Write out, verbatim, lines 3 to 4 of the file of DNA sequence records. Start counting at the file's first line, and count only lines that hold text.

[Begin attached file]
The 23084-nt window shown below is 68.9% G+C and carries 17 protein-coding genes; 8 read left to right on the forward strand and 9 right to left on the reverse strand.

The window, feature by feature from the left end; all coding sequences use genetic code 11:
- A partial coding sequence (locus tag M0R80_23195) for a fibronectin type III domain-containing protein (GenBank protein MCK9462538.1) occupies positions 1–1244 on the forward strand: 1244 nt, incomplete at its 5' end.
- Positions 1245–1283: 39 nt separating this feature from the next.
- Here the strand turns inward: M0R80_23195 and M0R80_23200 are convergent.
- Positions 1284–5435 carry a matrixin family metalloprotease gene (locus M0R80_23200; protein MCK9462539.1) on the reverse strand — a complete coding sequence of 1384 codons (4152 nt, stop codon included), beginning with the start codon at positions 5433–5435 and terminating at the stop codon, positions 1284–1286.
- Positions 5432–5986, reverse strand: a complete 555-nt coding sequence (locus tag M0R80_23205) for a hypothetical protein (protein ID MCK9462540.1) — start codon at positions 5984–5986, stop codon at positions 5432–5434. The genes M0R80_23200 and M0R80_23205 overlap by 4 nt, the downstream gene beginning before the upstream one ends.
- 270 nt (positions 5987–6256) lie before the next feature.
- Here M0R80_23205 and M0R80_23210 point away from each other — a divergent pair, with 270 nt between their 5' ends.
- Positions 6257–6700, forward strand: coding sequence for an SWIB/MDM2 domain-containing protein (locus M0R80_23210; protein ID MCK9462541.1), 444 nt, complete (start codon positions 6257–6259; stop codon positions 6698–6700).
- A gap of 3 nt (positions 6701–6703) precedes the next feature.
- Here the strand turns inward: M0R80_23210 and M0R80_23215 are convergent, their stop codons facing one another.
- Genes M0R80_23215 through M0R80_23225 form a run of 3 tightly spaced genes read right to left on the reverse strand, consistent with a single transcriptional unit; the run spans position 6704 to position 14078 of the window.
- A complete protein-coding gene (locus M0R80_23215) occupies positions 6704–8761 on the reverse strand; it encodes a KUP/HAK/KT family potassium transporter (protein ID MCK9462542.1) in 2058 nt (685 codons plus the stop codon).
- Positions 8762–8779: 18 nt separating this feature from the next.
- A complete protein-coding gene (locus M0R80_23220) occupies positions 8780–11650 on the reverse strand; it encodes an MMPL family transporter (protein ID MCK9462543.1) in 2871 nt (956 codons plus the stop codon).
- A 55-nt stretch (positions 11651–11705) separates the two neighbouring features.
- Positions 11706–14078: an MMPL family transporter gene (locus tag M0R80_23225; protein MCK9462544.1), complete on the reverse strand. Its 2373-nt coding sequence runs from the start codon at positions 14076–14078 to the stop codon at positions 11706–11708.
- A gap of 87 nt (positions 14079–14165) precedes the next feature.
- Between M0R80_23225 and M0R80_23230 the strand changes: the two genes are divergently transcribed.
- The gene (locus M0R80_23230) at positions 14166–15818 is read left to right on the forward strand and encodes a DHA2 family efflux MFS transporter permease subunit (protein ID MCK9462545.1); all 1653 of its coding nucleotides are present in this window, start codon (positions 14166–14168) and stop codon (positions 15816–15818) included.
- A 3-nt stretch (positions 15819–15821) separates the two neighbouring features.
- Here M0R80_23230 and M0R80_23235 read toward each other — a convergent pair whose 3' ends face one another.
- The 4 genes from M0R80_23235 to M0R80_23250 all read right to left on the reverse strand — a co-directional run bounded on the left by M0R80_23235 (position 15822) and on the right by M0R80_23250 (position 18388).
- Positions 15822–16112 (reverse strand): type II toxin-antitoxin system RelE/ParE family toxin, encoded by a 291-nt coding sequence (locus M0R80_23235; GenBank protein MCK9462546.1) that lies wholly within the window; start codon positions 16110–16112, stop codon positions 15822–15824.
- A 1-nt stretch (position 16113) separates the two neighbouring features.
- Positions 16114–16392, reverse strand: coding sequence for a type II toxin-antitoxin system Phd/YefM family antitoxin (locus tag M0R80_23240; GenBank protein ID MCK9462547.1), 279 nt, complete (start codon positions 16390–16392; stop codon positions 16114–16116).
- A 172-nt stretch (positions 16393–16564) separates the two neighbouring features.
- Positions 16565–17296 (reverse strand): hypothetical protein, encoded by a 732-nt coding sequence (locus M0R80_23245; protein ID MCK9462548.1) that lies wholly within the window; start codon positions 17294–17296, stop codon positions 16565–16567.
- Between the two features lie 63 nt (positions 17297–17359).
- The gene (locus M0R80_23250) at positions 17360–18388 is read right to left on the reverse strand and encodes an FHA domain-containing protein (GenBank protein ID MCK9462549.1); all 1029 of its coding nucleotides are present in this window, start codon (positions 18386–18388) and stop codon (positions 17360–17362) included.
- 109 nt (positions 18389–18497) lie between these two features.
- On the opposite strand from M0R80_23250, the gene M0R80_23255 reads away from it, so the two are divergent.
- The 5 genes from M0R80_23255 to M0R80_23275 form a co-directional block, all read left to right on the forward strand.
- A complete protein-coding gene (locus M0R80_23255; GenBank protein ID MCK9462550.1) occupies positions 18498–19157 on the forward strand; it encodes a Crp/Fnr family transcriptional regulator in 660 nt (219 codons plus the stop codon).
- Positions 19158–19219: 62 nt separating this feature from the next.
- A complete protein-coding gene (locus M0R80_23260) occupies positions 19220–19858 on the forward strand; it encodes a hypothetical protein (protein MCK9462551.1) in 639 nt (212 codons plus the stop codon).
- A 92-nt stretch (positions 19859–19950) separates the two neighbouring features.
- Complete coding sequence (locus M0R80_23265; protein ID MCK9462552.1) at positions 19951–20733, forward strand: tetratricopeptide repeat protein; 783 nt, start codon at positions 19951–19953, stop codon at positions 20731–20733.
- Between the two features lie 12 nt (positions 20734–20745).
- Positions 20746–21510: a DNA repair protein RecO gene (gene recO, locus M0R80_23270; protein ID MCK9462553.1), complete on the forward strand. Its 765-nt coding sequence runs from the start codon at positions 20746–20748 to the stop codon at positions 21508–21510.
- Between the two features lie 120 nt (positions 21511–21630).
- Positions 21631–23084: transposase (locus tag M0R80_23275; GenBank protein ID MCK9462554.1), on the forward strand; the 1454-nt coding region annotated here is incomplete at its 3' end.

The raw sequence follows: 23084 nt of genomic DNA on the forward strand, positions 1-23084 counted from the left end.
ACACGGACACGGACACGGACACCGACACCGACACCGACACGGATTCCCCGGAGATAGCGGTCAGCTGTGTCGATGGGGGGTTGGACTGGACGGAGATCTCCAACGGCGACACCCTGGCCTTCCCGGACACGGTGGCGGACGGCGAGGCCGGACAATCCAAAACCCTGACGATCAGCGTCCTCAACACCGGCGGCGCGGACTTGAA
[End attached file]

- A partial coding sequence (locus tag M0R80_23195) for a fibronectin type III domain-containing protein (GenBank protein MCK9462538.1) occupies positions 1–1244 on the forward strand: 1244 nt, incomplete at its 5' end.
- Positions 1245–1283: 39 nt separating this feature from the next.